Once you know:

  • the addition tables
  • the subtraction tables
  • the multiplication tables
  • long division

… you are ready to start Life of Fred Fractions, the first book in the Pre-Algebra series.

Who is it for? 5th – 9th grades

Concepts covered: Savings and Expenses, Sectors, Comparing & Reducing Fractions, Roman Numerals, Least Common Multiples, Improper Fractions, Commutative Law, Decimals, Functions and Inverse Functions, Pi, Sets and Subsets, Union and Intersection of Sets, Rules of Divisibility, Bar Graphs & Pie Charts, Prime and Composite Numbers, Consecutive Numbers, the Goldbach Conjecture, Conversion between Percents/ Fractions/ Decimals, Square Roots, Ratio, Ordered Pairs, Negative Numbers, Elapsed Time, Probability, and more!

Titles in this series:  Fractions, Decimals & Percents, Pre-Algebra with Physics, Pre-Algebra with Biology, Pre-Algebra with Economics

Buy Now

LifeofFred Math Curricula

Life of Fred Math Curricula for High School 

My kiddos were already familiar with Fred’s style and approach to problem solving as they had previously completed the Pre-Algebra series.  They loved that they weren’t required to do a bunch of drill-and-kill problems. When they struggled with a concept, they simply re-read the chapter.

My daughter is currently using the Advanced Algebra text. When she was about mid-way through the text, she actually made the decision herself to begin it again. We had been doing a lot of traveling and she hadn’t been going through the lessons regularly. Repeating the textbook helped to clarify the concepts that were previously foggy for her or that she didn’t recall from earlier readings.

If you …

  • have finished the Life of Fred Pre-Algebra books
  • have used another algebra program
  • have used Saxon Math Algebra 1 and/or 2

… you are ready to start the first book in the high school series, Beginning Algebra.

Concepts covered: Division by Zero, Venn Diagrams, Cramer’s Rule, Inequalities, Imaginary Numbers, Variation, Laws of Exponents, Four-dimensional Geometry, Non-Euclidean Geometry, Sines, Cosines and Tangents, Conditional Trig Equations, Functions of Two Angles, and much more!

Titles in this series:  Zillions of Practice Problems: Beginning Algebra

Buy Now

 

Build Confidence and Success with Mr. D Math

I can not begin to tell you how much we LOVE Mr. D Math. It has made a world of difference to my daughter as she has begun to tackle the tough advanced algebra concepts.

I received access to these online math courses and I was compensated for my time in writing this post. All opinions are my own.
Confidence & Success with Mr D Math @EvaVarga.net

We had been using Life of Fred since she completed the elementary math concepts presented in Singapore Math. The self-directed approach has been very good for her and until recently, it has been all she has needed. She has begun to struggle with some of the concepts, however, and I have been unable to help her.

Now that we have discovered Mr. D Math, I am confidant that she can continue to work at her pace and find the support and guidance she needs to be successful.

Mr. D Math Algebra I and II

When we began the course material, I enrolled her in the Algebra II course presuming that this would be a good match for her based on the work she had previously completed. As she got underway with the live class after the holiday break however, we discovered that though some of the material was familiar to her, there were some concepts with which she struggled.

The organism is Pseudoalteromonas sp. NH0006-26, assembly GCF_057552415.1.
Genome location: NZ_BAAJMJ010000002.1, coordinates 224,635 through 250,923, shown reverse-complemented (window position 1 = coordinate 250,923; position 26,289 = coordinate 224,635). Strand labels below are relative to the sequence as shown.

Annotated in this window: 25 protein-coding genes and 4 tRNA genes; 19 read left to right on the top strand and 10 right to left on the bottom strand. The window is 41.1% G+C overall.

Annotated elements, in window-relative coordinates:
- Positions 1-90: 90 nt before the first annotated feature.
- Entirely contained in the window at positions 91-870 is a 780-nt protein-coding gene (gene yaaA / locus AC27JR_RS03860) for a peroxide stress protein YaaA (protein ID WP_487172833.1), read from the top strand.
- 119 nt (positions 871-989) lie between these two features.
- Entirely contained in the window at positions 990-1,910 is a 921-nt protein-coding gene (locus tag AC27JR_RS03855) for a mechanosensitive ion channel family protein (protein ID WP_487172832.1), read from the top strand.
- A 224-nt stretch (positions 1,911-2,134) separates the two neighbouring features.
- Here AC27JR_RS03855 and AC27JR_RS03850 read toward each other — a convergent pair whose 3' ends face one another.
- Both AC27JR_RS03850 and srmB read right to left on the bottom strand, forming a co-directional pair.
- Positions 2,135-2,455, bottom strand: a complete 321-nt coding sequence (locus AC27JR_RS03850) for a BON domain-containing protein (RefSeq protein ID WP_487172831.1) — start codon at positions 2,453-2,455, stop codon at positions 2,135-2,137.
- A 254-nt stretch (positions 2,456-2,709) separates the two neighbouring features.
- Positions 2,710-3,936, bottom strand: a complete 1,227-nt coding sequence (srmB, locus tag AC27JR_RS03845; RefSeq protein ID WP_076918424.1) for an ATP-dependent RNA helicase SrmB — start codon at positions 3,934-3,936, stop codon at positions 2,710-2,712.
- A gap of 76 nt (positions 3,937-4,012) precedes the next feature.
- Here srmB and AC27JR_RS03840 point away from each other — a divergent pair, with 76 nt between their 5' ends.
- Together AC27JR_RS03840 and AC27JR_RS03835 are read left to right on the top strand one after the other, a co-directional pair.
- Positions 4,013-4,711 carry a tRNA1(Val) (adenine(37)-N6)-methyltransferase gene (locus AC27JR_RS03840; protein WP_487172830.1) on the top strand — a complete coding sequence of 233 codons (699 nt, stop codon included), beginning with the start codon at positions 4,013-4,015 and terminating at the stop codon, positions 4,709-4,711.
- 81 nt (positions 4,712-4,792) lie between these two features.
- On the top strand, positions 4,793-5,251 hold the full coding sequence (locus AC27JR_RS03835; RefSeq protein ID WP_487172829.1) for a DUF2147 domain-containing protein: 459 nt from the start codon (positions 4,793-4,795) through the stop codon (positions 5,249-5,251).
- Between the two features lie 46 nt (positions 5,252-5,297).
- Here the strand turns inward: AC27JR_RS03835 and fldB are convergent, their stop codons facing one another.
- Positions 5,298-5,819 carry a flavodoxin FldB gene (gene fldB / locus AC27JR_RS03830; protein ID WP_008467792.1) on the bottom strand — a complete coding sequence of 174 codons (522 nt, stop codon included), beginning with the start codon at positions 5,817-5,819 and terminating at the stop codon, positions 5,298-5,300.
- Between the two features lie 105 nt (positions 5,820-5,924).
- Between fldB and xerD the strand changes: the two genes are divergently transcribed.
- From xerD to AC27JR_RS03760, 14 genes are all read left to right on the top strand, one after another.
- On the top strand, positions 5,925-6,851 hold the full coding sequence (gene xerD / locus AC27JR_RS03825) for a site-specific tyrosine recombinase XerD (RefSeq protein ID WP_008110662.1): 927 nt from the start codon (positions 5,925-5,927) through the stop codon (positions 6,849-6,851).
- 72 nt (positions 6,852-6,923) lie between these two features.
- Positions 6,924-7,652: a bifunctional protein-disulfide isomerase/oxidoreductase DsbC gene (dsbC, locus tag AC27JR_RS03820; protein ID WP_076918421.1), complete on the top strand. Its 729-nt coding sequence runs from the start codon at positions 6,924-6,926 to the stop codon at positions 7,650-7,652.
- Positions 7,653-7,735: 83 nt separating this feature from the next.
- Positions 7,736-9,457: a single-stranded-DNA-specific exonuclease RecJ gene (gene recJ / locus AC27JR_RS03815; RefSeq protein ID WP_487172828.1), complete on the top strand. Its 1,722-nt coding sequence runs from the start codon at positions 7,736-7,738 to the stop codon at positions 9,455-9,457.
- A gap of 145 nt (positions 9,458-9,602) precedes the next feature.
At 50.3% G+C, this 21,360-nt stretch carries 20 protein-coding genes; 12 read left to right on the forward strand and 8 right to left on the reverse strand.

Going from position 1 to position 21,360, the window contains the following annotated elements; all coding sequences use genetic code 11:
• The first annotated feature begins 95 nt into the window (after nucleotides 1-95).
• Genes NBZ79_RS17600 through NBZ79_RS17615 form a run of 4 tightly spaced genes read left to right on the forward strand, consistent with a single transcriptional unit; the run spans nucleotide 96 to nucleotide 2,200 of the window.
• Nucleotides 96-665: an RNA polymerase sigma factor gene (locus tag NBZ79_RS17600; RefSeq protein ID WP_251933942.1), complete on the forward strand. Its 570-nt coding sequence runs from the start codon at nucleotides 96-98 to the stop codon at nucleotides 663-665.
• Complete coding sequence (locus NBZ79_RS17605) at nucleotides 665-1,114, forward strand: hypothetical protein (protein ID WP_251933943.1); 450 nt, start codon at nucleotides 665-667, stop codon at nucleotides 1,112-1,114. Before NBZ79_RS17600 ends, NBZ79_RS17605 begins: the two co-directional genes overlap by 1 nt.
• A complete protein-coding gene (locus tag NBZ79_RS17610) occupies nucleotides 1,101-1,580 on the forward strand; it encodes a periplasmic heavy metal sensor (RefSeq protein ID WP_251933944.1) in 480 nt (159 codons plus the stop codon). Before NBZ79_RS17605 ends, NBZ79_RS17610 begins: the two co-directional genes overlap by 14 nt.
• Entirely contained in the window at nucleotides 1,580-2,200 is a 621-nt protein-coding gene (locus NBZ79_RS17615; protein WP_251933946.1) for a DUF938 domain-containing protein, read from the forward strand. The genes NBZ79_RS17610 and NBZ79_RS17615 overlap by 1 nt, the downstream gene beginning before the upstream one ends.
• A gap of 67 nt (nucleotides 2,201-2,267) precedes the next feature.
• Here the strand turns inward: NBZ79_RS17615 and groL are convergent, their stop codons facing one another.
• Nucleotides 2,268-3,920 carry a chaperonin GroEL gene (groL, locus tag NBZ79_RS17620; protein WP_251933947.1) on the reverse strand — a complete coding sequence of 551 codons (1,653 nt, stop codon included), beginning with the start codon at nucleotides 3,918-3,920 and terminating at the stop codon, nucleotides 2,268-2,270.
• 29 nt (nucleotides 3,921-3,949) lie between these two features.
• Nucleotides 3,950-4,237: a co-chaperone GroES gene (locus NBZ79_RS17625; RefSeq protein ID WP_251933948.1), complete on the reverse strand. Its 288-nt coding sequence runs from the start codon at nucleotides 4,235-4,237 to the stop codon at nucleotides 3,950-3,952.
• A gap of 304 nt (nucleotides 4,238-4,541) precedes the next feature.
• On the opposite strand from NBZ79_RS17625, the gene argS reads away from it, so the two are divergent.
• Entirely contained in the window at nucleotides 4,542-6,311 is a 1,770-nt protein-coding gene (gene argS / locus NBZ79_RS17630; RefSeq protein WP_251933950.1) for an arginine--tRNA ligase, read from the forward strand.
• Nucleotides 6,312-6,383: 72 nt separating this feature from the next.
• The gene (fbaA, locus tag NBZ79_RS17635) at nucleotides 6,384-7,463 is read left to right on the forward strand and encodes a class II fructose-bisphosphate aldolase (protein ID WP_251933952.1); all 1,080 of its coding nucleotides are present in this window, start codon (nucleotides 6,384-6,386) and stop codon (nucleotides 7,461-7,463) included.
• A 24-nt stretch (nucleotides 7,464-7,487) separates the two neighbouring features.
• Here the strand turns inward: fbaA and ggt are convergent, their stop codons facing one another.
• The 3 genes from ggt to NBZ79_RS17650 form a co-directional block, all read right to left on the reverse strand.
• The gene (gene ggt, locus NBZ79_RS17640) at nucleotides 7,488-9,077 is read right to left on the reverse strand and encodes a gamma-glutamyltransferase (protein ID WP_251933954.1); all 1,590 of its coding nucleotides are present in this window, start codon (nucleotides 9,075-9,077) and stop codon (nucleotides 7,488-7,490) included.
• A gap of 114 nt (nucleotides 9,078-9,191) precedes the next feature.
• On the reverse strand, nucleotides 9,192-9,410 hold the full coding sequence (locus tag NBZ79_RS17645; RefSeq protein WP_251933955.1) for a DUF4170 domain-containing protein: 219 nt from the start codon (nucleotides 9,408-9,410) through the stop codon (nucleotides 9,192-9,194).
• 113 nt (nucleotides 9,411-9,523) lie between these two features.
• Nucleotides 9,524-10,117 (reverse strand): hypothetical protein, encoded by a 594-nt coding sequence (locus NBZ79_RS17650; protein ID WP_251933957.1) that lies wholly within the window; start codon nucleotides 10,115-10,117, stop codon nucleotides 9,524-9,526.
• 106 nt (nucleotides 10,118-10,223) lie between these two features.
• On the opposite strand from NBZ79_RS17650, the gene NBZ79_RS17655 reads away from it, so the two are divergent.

I was very pleased that Mr. D reached out to us after class and shared that she would be better suited for the Algebra 1 course. It was clear to me that he had spent time with her in the live session and was able to assess her skills. He was gentle and encouraging, explaining that it is more important to learn the material than to just move on.

We thereby made the switch to Algebra 1 the following week and she was much more comfortable. Jumping in mid-year, she was able to catch on immediately.

Confidence & Success with Mr D Math @EvaVarga.netBenefits of a Mr. D Math Online Course 

Mr. D Math offers two options for each of the online courses: 1) Online Curriculum + Live Classes, or 2) Online Curriculum only. The online classroom and lesson materials are easy to access and require very little preparation.

My daughter likes to print the course work each week and to work through the problems as she watches the corresponding video. Thereafter, she checks her work with the solutions guide. “I really like that every problem is worked out clearly. If I make a mistake, I can see where I went wrong and it helps me improve.”

She really enjoyed the weekly live class and felt it was a key component that she had been missing previously. She was able to ask questions – especially important when parents struggle with this level of math – and work through the trouble spots with guidance.

Most importantly, Mr. D has an excellent rapport with the students and learned their names very quickly. When students answer questions in the live class, only the teacher sees the student answers so there is no risk of a timid student feeling like others are watching her.

My daughter is able to maintain the same level of independence with her work as she has come to enjoy and her confidence is growing knowing that she can reach out to Mr. D if necessary. I highly recommend the online courses from Mr. D Math.

Mr. D Math Curricula 

I encourage you to check out all that Mr. D Math has to offer.  Classes range from Pre-Algebra up through Pre-Calculus, as well as SAT and ACT test prep courses.  Extra help sessions are available, as well as emailing questions to Mr. D throughout the week.  Take some time to browse the site to discover all the math and test preparation courses available.